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July 28, 2014
William Major challenges the way market economics have been used to justify priorities in higher education.
July 25, 2014
As enthusiasm grows for academic programs based on something other than "seat time," there's a big difference between helping students achieve "master" subject matter and ensuring their true "competence" to apply learning in practice, John F. Ebersole argues.

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July 27, 2014 - 9:19pm
Another perspective on couples and hiring.
July 27, 2014 - 9:00pm
Why academic retreats usually go so wrong.
July 27, 2014 - 8:58pm
"Mom, I hate your new job."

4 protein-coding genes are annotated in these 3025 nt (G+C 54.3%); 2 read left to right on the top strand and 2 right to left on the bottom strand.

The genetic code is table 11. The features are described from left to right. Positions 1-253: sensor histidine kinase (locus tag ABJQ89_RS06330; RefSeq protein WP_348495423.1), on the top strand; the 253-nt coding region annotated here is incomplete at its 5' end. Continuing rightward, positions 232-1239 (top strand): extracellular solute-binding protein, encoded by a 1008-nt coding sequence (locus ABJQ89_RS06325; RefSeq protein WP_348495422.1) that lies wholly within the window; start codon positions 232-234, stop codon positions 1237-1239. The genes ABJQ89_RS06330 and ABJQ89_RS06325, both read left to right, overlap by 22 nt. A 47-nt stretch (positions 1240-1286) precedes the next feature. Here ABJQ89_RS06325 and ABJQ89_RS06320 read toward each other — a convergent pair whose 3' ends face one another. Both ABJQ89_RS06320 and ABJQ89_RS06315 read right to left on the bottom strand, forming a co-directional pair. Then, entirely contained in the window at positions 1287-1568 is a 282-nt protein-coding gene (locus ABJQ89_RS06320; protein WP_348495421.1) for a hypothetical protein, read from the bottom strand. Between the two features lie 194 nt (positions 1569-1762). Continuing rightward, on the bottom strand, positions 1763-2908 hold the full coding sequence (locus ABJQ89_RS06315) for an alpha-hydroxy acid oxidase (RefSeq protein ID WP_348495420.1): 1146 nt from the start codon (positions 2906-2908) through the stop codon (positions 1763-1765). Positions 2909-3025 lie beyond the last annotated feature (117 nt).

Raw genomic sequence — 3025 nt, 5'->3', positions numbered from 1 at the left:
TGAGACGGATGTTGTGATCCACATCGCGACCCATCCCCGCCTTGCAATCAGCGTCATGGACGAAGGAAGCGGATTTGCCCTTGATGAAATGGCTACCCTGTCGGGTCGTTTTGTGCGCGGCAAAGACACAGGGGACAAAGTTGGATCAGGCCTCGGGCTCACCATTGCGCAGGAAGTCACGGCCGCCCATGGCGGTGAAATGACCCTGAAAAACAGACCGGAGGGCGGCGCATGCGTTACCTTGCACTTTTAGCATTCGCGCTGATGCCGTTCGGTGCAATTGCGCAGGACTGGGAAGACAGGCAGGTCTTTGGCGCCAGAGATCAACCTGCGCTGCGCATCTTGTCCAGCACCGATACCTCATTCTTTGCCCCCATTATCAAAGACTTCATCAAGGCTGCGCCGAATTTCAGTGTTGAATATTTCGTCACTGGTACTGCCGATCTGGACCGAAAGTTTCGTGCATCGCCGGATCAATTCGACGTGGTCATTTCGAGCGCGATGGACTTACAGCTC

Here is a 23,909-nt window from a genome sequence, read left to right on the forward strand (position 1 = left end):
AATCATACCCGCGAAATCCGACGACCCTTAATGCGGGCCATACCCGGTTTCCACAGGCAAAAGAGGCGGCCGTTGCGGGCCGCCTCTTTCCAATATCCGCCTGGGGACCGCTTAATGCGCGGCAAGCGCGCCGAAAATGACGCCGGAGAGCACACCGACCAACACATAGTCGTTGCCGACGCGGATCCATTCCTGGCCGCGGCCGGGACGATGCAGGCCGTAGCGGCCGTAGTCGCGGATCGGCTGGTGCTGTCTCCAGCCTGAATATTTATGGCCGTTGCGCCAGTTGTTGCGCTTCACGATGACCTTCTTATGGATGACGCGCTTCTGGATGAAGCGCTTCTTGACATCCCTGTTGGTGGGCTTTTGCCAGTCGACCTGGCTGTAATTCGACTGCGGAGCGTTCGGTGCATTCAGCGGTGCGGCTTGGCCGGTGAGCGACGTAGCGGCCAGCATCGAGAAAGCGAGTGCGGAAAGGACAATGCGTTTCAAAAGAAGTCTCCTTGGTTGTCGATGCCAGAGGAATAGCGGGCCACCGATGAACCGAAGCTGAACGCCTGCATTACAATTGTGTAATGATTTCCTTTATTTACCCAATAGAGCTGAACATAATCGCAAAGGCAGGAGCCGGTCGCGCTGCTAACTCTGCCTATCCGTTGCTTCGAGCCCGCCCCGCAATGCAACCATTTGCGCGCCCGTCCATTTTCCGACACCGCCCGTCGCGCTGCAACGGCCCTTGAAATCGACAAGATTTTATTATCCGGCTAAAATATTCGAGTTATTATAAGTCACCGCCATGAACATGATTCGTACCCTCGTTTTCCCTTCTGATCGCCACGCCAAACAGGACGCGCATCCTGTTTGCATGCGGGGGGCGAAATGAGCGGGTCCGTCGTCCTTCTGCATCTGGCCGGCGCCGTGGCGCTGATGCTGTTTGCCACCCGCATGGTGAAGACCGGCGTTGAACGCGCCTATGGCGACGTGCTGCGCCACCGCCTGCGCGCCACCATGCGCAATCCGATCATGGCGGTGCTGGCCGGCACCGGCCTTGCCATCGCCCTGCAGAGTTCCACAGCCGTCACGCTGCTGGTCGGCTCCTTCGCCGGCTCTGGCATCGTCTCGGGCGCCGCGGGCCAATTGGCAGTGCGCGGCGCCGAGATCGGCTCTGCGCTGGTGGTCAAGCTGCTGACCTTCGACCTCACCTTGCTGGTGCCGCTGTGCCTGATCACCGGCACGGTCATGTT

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April 27, 2005
  Minutes of the English Department Meeting, April 23, 2005 Meeting begins at 4:15 instead of 4:00 as scheduled because somebody forgot the keys to the faculty lounge.  The chair, Professor Bigley, brings the meeting to order. Professor Twistwhistle, our Renaissance scholar, remarks that today is Shakespeare’s birthday.
April 26, 2005
This week, America turns off the TV. Yeah, right, says Scott McLemee.
April 25, 2005
It has been heartening to witness the recent runaway success of Princeton emeritus Harry G. Frankfurt’s latest book, On Bullshit. First published as an essay in 1988, Frankfurt’s splendid study is largely an effort to distinguish between lies and bullshit. A liar, Frankfurt notes, acknowledges truth-systems yet tries to pass off information that is not true.
April 22, 2005
Michael Bugeja thinks about Shakespeare, the Internet, footnotes and scholarship -- on the eve of the Bard's birthday.
April 21, 2005
A recent essay raises interesting questions about literary hoaxing.

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